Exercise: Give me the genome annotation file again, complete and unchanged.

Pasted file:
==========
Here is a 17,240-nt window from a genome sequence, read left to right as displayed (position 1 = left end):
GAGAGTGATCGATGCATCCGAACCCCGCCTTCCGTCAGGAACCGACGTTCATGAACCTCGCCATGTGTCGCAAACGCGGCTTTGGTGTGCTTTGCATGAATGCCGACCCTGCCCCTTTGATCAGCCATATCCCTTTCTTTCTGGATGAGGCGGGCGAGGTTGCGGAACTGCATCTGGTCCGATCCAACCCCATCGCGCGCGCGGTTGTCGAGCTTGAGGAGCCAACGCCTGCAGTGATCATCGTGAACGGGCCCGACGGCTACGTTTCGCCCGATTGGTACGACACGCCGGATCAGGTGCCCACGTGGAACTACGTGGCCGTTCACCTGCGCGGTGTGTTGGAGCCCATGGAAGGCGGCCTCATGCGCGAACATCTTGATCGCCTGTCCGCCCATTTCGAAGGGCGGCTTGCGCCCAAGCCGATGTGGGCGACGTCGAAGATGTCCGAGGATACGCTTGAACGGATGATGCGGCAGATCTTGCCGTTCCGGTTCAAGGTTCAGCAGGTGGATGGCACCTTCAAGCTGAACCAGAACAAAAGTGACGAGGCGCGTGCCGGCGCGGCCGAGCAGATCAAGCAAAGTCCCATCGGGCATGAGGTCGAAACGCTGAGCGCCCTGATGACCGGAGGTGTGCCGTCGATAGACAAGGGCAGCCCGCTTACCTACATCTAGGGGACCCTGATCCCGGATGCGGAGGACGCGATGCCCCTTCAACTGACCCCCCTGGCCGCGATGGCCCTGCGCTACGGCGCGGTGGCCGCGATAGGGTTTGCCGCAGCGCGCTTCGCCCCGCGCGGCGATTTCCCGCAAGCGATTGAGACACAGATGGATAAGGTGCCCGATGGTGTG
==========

Here is a 17,240-nt window from a genome sequence, read left to right as displayed (position 1 = left end):
GAGAGTGATCGATGCATCCGAACCCCGCCTTCCGTCAGGAACCGACGTTCATGAACCTCGCCATGTGTCGCAAACGCGGCTTTGGTGTGCTTTGCATGAATGCCGACCCTGCCCCTTTGATCAGCCATATCCCTTTCTTTCTGGATGAGGCGGGCGAGGTTGCGGAACTGCATCTGGTCCGATCCAACCCCATCGCGCGCGCGGTTGTCGAGCTTGAGGAGCCAACGCCTGCAGTGATCATCGTGAACGGGCCCGACGGCTACGTTTCGCCCGATTGGTACGACACGCCGGATCAGGTGCCCACGTGGAACTACGTGGCCGTTCACCTGCGCGGTGTGTTGGAGCCCATGGAAGGCGGCCTCATGCGCGAACATCTTGATCGCCTGTCCGCCCATTTCGAAGGGCGGCTTGCGCCCAAGCCGATGTGGGCGACGTCGAAGATGTCCGAGGATACGCTTGAACGGATGATGCGGCAGATCTTGCCGTTCCGGTTCAAGGTTCAGCAGGTGGATGGCACCTTCAAGCTGAACCAGAACAAAAGTGACGAGGCGCGTGCCGGCGCGGCCGAGCAGATCAAGCAAAGTCCCATCGGGCATGAGGTCGAAACGCTGAGCGCCCTGATGACCGGAGGTGTGCCGTCGATAGACAAGGGCAGCCCGCTTACCTACATCTAGGGGACCCTGATCCCGGATGCGGAGGACGCGATGCCCCTTCAACTGACCCCCCTGGCCGCGATGGCCCTGCGCTACGGCGCGGTGGCCGCGATAGGGTTTGCCGCAGCGCGCTTCGCCCCGCGCGGCGATTTCCCGCAAGCGATTGAGACACAGATGGATAAGGTGCCCGATGGTGTG